Stakeholders Fret over Bank’s Involvement in New National ID Card

Emma Okonji

Following the recent explanation by the National Identity Management Commission (NIMC) that the proposed new national identity card will be issued through the applicants’ respective banks in line with existing protocols with the issuance of the debit/credit cards, industry stakeholders have raised concern over bank’s involvement in national identity card and the security of the card.

The federal government, through NIMC and in collaboration with the Central Bank of Nigeria (CBN) and the Nigeria Inter-bank Settlement System (NIBSS), recently launched a new identity card with payment functionality for all types of social and financial services to be powered by AfriGO, a National domestic card scheme.

NIMC, last week, gave further explanation about the proposed new national identity card.
Head, Corporate Communications at NIMC, Mr. Kayode Adegoke, explained that the applicants for the card would have to request with their NIN through the self-service online portal, NIMC offices, or their respective banks.

He also explained that the card would be issued through the applicants’ respective banks in line with existing protocols with the issuance of the debit/credit cards. 

According to Adegoke, “The new National ID Card is a single, convenient, and General Multipurpose Card (GMPC) , eliminating the need for multiple cards—not three. The single GMPC has multiple use cases:  Payments/financial, government intervention/services, travel etc.”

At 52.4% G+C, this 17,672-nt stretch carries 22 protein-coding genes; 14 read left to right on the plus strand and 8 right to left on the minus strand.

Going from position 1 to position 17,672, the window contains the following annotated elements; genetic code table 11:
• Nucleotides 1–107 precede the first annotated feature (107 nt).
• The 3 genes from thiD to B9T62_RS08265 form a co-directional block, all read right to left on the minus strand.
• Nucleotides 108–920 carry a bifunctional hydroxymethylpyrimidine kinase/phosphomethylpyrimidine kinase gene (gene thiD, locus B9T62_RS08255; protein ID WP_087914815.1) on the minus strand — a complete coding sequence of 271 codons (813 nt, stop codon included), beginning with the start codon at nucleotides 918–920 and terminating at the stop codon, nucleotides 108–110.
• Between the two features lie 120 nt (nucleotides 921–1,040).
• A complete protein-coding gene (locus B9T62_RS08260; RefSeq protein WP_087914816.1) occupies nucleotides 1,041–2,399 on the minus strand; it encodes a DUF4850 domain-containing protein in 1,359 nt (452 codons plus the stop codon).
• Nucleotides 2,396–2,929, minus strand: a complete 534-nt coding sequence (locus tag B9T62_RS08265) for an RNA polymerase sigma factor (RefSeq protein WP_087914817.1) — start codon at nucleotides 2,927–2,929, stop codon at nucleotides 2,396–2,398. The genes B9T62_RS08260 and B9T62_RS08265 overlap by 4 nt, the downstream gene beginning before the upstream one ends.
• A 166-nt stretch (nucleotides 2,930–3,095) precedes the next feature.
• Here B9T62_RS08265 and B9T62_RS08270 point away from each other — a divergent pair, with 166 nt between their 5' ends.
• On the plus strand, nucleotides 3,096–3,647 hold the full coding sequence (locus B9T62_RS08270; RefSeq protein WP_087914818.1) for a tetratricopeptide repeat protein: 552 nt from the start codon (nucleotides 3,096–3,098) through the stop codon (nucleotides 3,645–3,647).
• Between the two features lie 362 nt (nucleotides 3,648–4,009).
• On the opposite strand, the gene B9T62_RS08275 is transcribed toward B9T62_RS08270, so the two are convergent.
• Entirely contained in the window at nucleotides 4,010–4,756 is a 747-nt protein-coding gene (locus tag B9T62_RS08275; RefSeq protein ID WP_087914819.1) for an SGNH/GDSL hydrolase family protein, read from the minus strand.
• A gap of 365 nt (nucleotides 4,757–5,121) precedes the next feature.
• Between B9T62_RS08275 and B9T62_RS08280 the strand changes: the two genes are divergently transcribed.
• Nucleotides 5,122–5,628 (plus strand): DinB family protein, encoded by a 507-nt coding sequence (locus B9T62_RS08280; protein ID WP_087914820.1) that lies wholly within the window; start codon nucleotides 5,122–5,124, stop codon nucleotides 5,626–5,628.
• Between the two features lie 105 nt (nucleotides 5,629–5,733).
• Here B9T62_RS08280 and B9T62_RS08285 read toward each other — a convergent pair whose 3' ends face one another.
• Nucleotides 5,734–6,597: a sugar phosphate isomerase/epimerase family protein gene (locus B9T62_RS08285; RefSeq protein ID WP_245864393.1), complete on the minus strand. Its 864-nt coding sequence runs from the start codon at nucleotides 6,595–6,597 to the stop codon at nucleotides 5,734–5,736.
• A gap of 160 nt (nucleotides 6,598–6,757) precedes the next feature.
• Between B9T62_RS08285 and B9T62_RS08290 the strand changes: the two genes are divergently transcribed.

Worried about the involvement of banks in the issuance of national identity card, the President, National Association of Telecoms Subscribers, Chief Deolu Ogunbanjo has questioned the rationale for a new national identity card, when there is an existing one that is still operational.

According to Ogubanjo, the General Multipurpose Card (GMPC) is enshrined in NIMC’s Act No. 23 of 2007, which empowers NIMC to establish, own, operate, maintain and manage the National Identity Database in Nigeria, register persons covered by the Act, assign a Unique National Identification Number (NIN) and issue General Multi-Purpose Cards, insisting that GMPC is not new as presented by NIMC.

“Since 2021, NIMC has issued the first MobileID in Africa to over 15 million persons. Verification is instant and the previous administration made it possible for anyone to verify the identity of another person whilst maintaining data privacy. With the new proposed ID card, how will they integrate with the existing MobileID for instant verification of the new documents, and how will NIMC prevent unlawful people from making copies of their ID card without their knowledge?” Ogunbanjo asked.

Other stakeholders who spoke to THISDAY are asking who takes responsibility for card blocking, replacement and delivery, if the national identity card is lost or stolen, since multiple parties are involved, including the banks.

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